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Skip Navigation LinksHome > June 25, 2006 - Volume 28 - Issue 12 > Radiofrequency ‘Wand’ Appears to Enhance Effect of Vertebrop...
Oncology Times:
doi: 10.1097/01.COT.0000295106.94201.0d
Article

Radiofrequency ‘Wand’ Appears to Enhance Effect of Vertebroplasty in Vertebral Fractures due to Spinal Metastases

Goodman, Alice

Free Access

A plasma-mediated radiofrequency-based device used in tandem with vertebroplasty shows promise as an improved treatment for vertebral compression fractures due to spinal metastases, according to preliminary data presented at the American Society of Neuroradiology Annual Meeting.

The technique has fewer complications and is safer than previous techniques. However, this is only a preliminary study, and confirmatory randomized controlled trials are needed. Also, specific indications and contraindications for this procedure remain to be defined.

“Radiation, chemotherapy, and surgery are other options for spinal tumors, but these treatments are far from optimal,” said one of the authors, Wade Wong, DO, who is Professor of Radiology at the University of California, San Diego (UCSD)

The downside of surgery is a long postoperative recovery, radiation takes at weeks to reduce associated pain, and patients treated with chemotherapy remain at risk for fracture, he explained.

“With this new technique, we can ameliorate pain associated with metastatic bone disease extremely rapidly and do it safely.”

At the meeting, Dr. Wong and his UCSD colleague Bassem A. Georgy, MD, Assistant Clinical Professor of Radiology and Interventional Neuroradiology, presented results of a series of 28 patients with 36 vertebral bodies treated with the new technique, called SpineWand-assisted vertebroplasty.

Prior to vertebroplasty—i.e., injection of bone cement into the deteriorating vertebral body—the SpineWand removes tumor tissue using radiofrequency energy combined with a saline solution. Dr. Wong explained that this device is different from previous radiofrequency devices in that just the tip heats up, delivering localized, precise heat that results in little or no heating damage to surrounding tissue.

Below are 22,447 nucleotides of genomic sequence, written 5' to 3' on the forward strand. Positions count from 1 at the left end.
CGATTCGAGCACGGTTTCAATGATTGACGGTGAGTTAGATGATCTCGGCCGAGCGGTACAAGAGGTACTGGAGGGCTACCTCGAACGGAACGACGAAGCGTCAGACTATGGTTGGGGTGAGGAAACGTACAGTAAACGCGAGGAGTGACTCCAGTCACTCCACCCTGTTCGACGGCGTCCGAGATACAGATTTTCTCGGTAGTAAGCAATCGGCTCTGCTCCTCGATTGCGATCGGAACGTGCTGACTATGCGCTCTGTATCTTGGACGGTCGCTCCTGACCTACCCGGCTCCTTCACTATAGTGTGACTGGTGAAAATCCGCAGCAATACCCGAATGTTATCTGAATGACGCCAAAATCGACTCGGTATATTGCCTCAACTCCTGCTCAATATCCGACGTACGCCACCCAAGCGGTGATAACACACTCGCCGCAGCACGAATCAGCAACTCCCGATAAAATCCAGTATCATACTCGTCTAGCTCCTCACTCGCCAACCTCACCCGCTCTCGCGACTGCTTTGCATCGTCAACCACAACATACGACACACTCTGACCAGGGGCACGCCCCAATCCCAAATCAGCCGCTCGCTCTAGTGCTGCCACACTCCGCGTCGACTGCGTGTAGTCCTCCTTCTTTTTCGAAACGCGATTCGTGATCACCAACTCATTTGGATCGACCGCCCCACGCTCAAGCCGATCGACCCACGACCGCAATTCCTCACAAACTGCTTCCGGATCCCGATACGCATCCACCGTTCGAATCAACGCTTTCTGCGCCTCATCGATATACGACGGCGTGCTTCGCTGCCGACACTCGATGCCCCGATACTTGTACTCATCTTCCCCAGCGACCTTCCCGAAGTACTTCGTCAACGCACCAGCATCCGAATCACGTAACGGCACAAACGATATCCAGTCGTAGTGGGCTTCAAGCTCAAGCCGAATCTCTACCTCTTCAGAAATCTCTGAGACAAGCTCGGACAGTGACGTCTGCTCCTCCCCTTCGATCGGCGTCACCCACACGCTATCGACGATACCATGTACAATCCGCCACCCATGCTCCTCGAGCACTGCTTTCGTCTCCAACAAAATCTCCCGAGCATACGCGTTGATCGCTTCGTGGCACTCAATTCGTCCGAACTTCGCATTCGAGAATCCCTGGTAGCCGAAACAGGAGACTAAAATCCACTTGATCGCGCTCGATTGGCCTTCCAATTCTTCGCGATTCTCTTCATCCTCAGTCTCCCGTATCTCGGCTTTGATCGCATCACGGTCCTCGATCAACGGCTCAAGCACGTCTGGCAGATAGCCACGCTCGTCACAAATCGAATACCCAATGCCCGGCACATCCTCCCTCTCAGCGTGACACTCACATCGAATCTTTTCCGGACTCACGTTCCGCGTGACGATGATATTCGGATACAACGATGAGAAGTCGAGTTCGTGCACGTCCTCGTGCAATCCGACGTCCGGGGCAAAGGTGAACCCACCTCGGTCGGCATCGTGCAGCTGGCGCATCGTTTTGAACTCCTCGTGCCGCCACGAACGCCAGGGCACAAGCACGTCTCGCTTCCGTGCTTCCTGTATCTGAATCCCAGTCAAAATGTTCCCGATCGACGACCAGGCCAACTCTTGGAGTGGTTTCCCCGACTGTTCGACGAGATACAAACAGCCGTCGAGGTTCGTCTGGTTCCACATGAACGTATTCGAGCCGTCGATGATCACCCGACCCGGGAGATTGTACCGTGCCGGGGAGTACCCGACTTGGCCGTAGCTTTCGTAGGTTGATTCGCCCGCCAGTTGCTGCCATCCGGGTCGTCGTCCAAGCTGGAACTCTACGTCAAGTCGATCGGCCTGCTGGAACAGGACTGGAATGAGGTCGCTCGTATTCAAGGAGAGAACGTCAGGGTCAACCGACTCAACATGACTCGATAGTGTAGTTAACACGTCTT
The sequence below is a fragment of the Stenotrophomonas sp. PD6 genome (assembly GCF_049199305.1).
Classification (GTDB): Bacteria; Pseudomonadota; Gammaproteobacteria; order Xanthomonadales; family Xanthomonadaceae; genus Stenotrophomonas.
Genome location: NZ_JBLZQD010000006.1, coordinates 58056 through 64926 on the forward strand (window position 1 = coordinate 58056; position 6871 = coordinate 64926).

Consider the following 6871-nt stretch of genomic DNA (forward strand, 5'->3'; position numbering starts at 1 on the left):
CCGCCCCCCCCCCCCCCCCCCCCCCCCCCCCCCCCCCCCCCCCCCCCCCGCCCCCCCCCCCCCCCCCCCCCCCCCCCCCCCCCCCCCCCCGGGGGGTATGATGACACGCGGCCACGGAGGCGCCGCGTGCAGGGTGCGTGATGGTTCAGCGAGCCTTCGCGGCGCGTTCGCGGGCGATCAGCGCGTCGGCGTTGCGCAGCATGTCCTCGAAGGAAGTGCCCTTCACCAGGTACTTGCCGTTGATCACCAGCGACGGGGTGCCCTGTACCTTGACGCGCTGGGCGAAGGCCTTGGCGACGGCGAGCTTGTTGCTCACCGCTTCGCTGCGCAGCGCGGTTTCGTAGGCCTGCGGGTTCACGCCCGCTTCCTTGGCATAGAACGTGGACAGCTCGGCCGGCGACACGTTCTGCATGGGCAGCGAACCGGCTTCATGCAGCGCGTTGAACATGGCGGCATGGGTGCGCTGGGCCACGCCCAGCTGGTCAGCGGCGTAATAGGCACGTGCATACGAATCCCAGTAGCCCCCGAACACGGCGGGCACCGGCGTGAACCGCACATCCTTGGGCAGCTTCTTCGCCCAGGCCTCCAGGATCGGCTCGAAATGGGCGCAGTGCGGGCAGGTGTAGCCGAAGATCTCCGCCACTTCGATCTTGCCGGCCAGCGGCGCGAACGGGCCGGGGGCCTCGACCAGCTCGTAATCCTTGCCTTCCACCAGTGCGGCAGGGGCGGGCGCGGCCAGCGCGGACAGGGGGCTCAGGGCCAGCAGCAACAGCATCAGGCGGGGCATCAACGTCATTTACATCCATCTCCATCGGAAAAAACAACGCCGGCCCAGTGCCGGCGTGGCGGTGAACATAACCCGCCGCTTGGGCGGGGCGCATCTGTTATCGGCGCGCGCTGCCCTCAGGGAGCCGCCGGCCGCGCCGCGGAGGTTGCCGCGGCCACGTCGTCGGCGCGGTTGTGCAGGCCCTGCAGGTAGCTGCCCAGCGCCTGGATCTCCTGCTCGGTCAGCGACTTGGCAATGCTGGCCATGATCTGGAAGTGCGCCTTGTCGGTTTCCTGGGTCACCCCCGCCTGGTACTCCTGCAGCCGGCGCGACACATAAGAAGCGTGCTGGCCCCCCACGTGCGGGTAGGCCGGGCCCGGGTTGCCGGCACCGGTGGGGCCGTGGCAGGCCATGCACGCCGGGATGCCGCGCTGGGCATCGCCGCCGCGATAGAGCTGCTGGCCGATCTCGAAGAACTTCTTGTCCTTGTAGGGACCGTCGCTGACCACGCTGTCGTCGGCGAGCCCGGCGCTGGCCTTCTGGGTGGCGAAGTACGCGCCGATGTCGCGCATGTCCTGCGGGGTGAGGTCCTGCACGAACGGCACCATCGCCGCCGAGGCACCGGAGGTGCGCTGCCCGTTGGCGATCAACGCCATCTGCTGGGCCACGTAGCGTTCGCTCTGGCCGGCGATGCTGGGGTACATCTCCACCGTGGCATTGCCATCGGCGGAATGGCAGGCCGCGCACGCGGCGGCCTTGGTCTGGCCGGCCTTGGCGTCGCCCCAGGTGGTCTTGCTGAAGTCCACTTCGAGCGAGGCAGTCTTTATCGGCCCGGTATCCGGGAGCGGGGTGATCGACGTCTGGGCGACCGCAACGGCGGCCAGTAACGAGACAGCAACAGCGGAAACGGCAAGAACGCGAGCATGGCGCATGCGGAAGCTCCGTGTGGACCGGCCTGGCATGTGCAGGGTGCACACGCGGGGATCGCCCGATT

Vertebroplasty alone is associated with a rate of complications that is three to five times higher in patients with malignant compression fractures than in vertebral fractures in a non-cancer population.

Figure. Mark H. Bils...
Figure. Mark H. Bils...
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Originally Developed for Orthopedic Procedures

Vertebroplasty carries risks of cement leaking into the spinal cord, compression of nerves, and spinal cord injury, Dr. Wong explained. He had been studying techniques to make vertebroplasty safer in patients with spinal metastases. The SpineWand was originally developed for orthopedic procedures, but he found that the device lends itself to debulking spinal tumor prior to vertebroplasty and thereby avoids displacing cement or tumor cells into the spinal canal.

In the series reported at the meeting, the SpineWand was used to etch a cavity within an affected vertebral body and that cavity and adjacent interstices were filled with bone cement. In all cases, adequate amounts of cement were injected.

Cement extravasation was seen in only two cases, and neither had any clinical consequence. No thermal or neuronal injury was observed—unlike what has been seen with conventional radiofrequency techniques.

With follow-up ranging from one month to two years, all patients reported reduced pain, less use of narcotics for back-related pain, and improved function, Dr. Wong said.

The SpineWand technique offers a safer alternative to displacing tissue when vertebroplasty is called for, he said. “This technique appears to redirect cement away from the spinal canal, while improving interdigitation of cement and decreasing the risk of embolization.”

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Appropriate Procedure?

An expert not associated with the research, Mark H. Bilsky, MD, Associate Attending Neurosurgeon and Chief of the Spine Service at Memorial Sloan-Kettering Cancer Center in New York City, said he found the report of interest but is concerned about the use of the technique for the treatment of painful vertebral compression fractures due to spinal tumors.

He said that kyphoplasty and vertebroplasty are well-established procedures that have demonstrated significant pain relief for spinal tumor patients, particularly with multiple myeloma. Kyphoplasty employs an inflatable balloon used to create a void in the bone, which is subsequently filled with polymethylmethacrylate (PMMA).

Vertebroplasty uses a direct injection of PMMA into the bone under pressure. Dr. Wong, Dr. Bilsky said, proposes using a SpineWand with radiofrequency ablation to create the void in the bone from tumor necrosis, and PMMA is then used to fill that void.

“Whether radiofrequency ablation adds any utility to kyphoplasty or vertebroplasty is unclear from this pilot study and should be addressed in a randomized trial,” Dr. Bilsky said.

“Patients apparently improved in terms of pain control, decreased narcotic use, and function, but no standard outcome scores are provided. There is also no information about whether radiofrequency ablation improves local control of cancer over simple vertebroplasty, although this is an important goal of treatment.”